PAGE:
March 12, 2015
New York

Catlin residents draft wind farm regulations

By Derrick Ek | The Steuben Courier Advocate | Mar. 11, 2015 |

A group of Catlin residents have proposed a set of strict regulations for commercial wind turbines in the town.

The Citizen Wind Committee opposes having a wind farm in the area, and has concerns about the effect the turbines – which can measure 400 feet tall or more – could have on residents’ health and quality of life, as well as property values.

The group brought a 30-page draft to the town’s planning board Tuesday night, and received input from chairman Jim Plate and other board members.

The draft local law, which is posted on the Town of Catlin’s website,, limits the size of the turbines and their sound emissions and establishes setbacks.

It calls for wind companies to post bonds to cover any decrease in residents’ property values from having turbines near their land. It would also make the companies liable for medical bills caused by health impacts such as noise exposure and shadow flicker, a strobe-like effect created by spinning turbine blades said to cause seizures and other issues.

The draft law also would protect sensitive wildlife areas, citing the turbines’ impact on bird and bat populations.

It’s a response to plans announced in 2012 by Florida-based NextEra Energy to build a $200 million wind farm with 50 to 75 turbines in the area.

The project was centered around a deal between NextEra Energy and Watkins Glen International to have turbines on the track’s 1,500-acre property in the Town of Dix, but about 30 people in the neighboring town of Catlin signed leases for turbines on their properties.

However, the majority of Catlin residents seem opposed to the project, Catlin Town Supervisor LaVerne Phelps has said.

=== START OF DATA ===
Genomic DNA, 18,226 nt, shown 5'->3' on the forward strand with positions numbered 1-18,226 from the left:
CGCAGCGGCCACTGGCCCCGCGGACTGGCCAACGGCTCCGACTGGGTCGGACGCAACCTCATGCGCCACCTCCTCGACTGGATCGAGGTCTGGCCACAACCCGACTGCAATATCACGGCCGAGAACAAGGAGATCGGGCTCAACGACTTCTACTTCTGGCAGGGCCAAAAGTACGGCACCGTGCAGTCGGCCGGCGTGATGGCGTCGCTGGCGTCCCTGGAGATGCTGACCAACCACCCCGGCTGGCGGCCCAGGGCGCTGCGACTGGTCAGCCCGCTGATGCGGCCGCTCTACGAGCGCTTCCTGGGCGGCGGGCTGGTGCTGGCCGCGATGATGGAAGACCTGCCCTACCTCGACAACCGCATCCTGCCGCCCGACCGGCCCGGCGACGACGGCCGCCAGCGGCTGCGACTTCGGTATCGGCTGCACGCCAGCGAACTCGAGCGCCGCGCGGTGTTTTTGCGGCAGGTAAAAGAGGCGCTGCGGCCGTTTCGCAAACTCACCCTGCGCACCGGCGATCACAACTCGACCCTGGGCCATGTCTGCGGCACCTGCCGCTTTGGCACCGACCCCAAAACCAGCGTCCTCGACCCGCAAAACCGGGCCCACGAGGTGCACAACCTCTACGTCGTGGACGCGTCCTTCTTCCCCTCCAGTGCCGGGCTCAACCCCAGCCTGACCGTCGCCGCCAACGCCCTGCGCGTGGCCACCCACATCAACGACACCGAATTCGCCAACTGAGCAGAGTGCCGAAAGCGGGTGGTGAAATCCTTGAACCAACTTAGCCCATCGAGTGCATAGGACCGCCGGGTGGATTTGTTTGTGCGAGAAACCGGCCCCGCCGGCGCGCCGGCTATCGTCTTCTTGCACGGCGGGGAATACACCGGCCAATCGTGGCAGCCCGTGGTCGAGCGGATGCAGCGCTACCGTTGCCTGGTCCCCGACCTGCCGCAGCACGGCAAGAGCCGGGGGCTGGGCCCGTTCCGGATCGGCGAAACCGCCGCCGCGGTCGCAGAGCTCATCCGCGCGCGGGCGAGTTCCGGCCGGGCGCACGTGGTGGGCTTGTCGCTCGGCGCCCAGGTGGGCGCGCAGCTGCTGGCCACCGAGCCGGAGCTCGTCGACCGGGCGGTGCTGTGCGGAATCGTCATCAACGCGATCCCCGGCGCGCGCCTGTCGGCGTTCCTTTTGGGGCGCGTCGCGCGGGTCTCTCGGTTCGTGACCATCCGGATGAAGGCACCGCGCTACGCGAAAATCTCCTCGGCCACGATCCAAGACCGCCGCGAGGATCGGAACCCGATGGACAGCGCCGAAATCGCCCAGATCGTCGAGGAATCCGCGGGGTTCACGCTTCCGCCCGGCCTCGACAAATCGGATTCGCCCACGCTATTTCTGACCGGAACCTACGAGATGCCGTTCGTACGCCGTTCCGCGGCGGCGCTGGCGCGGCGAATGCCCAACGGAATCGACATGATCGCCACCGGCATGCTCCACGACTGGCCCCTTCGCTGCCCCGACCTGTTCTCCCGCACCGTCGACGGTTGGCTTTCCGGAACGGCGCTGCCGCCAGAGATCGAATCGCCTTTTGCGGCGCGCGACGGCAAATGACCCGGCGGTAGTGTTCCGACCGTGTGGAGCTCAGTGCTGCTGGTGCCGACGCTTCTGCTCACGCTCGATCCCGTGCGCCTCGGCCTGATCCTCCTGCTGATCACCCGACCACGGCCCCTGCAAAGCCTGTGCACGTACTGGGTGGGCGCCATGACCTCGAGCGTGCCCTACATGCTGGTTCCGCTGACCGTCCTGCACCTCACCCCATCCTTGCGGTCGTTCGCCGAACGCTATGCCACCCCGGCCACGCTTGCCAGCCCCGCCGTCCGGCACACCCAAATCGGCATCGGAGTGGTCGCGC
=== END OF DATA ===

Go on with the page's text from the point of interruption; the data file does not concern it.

The Citizen Wind Committee, which has led the opposition, wanted an outright ban on large wind turbines, but feared a ban could be overridden under the state’s Article X law governing large-scale wind farms, which would leave Catlin with no local regulations in place.

The group’s draft – which used another town’s law as a model – may be added to or revised by the planning board, and will be reviewed by Town Attorney John Mustico before it is sent to the Catlin Town Board for discussion, possibly at the April 9 meeting. A public hearing will be scheduled before the town board votes on adopting any wind law, Phelps said.

Ryan Pumford, project manager for NextEra Energy, has told The Leader the project could bring revenues for the town, as well as signing bonuses and annual payments for landowners, and will feed clean electricity into the grid. However, it would likely be several years before any turbines are built in the area, and the project may hinge on the status of federal subsidies for wind energy, Pumford said.

NextEra, a Fortune 500 energy company with $15 billion in annual revenues, has 100 wind farms in the U.S. and Canada.

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